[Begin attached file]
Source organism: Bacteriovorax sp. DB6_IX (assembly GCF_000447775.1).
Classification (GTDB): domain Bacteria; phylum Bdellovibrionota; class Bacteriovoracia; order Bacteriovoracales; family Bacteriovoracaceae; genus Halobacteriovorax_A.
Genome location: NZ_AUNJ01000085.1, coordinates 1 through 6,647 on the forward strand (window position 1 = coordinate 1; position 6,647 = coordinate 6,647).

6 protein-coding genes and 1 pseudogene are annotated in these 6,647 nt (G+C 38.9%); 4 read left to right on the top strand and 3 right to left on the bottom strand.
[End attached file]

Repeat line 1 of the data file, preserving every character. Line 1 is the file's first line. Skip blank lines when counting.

Source organism: Bacteriovorax sp. DB6_IX (assembly GCF_000447775.1).